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    Tech has a short memory lately, and I would like future implementors to learn not only the lessons of the web but the lessons of pre-web hypertext systems (which often solved problems that the web has yet to address).

    I do wish the author would have followed this with lessons from history. I found the requirements list interesting but I would likely give them more weight if they were tied to the specific lessons they were informed by.

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      There are a number of issues with these ideas but there are two I want to draw attention to in specific.

      All byte spans are available to any user with a proper address. However, they may be encrypted, and access control can be performed via the distribution of keys for decrypting the content at particular permanent addresses.

      While perpetually tempting, security through encryption keys has the major drawback that it is non-revocable (you can’t remove access once it’s been granted). As a result, over time it inevitably fails open; the keys leak and more and more people have access until everyone does. This is a major drawback of any security system based only on knowledge of some secret; we’ve seen it with NFS filehandles and we’ve seen it with capabilities, among others. Useful security/access control systems must cope with secrets leaking and people changing their minds about who is allowed access. Otherwise you should leave all access control out and admit honestly that all content is (eventually) public, instead of tacitly misleading people.

      […] Any application that has downloaded a piece of content serves that content to peers.

      People will object to this, quite strongly and rightfully so. Part of the freedom of your machine belonging to you is the ability to choose what it does and does not do. Simply because you have looked at a piece of content does not mean that you want to use your resources to provide that content to other people.

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        Any application that has downloaded a piece of content serves that content to peers.

        The other issue with this is what if the content is illegal? (classified government information, child abuse, leaked personal health records, etc.) There are some frameworks like Zeronet where you can chose to stop serving that content, and others like FreeNet where yo don’t even know if you’re serving that content. (These come with a speed vs anonymity trade-off of course).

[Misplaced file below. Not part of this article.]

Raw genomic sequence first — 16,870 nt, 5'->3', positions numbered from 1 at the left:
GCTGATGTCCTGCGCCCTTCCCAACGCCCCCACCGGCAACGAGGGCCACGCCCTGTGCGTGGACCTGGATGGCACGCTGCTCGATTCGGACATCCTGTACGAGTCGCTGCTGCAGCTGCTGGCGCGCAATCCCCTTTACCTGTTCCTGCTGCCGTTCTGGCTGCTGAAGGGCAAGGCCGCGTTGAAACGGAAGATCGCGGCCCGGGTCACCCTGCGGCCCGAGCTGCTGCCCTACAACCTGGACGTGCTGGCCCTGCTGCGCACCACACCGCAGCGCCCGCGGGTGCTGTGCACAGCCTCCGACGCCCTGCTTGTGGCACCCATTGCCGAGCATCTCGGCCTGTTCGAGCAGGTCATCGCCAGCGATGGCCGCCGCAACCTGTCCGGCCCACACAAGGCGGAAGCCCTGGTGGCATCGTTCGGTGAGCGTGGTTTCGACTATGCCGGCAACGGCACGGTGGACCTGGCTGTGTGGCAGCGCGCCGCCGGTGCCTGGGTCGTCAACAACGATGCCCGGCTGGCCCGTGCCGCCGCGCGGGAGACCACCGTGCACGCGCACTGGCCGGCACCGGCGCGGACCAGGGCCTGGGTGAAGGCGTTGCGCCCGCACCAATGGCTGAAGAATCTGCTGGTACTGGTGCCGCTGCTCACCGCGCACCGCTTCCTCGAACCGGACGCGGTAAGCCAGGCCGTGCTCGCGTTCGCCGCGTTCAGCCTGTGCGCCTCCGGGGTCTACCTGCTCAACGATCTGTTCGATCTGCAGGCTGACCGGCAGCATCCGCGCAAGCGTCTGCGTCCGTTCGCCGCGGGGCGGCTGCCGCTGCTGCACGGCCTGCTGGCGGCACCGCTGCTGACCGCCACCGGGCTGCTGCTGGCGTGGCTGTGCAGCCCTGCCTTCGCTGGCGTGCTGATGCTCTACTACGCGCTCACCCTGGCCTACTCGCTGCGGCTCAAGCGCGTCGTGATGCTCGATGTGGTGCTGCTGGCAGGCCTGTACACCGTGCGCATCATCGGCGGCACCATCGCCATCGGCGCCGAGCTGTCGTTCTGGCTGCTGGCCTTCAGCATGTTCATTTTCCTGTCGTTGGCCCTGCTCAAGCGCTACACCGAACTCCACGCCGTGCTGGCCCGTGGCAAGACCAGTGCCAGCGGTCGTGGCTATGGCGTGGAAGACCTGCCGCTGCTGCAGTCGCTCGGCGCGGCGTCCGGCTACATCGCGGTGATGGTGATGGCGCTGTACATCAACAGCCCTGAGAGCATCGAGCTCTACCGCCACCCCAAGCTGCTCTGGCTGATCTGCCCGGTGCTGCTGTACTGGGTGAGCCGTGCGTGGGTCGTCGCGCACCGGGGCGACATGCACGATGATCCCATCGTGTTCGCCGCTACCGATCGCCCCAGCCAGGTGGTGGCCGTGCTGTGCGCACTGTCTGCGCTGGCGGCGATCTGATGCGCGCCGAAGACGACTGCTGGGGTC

I do agree with the idea that any content you fetch, you should reserve by default, maybe with some type of blockchain voting system to pass information along to all the peers if some of the content might be questionable, giving the user a chance to delete it.

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        Interesting.

        No facility exists for removing content. However, sharable blacklists can be used to prevent particular hashes from being stored locally or served to peers. Takedowns and safe harbor provisions apply not to the service (which has no servers) but to individual users, who (if they choose not to apply those blacklists) are personally liable for whatever information they host.

        This is something I have given some thought to. I agree with things not being removable, however, who controls the blacklists? That’s an extraodinary level of power. Conversely, blacklists are likely to be reactive rather then proactive, and therefore it’s almost certain that at some point a user will end up hosting something that is illegal in one state or another - without even being aware of it. Which is also a problem.

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          The key to making peer to peer work is groups. When everyone has to manage moderation, block lists, illegal content, and encryption by themselves, the overhead makes the network difficult if not impossible to use for most.

          If you base these decisions on groups, much of the overhead can be amortized such that the cost of using the network is not much more than using a centralized, managed network like Facebook. Like-minded groups (say /r/science and /r/chemistry could collaborate on this to further reduce the workload).

          You also get the benefit that TOFU is per group, not per individual. This greatly decreases the need for and importance of manual certificate verification

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            That’s a very nice approach actually. Thanks for explaining!

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            To be clear this is also the same thing that corporations deal with. Safe Harbor rules basically are what you would need here.

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            A link has one or more targets, represented by a permanent address combined with an optional start offset and length (in bytes).

            In a UTF-8 world, shouldn’t this be characters rather than bytes?

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              PNG and any binaries is not exactly UTF-8 (I assume you still want to access images via hyperlinks).

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                True, but does it make sense to link to a byte position within an image or binary? In the latter case, perhaps — but might it not also make more sense to link to a character within the display version of the binary?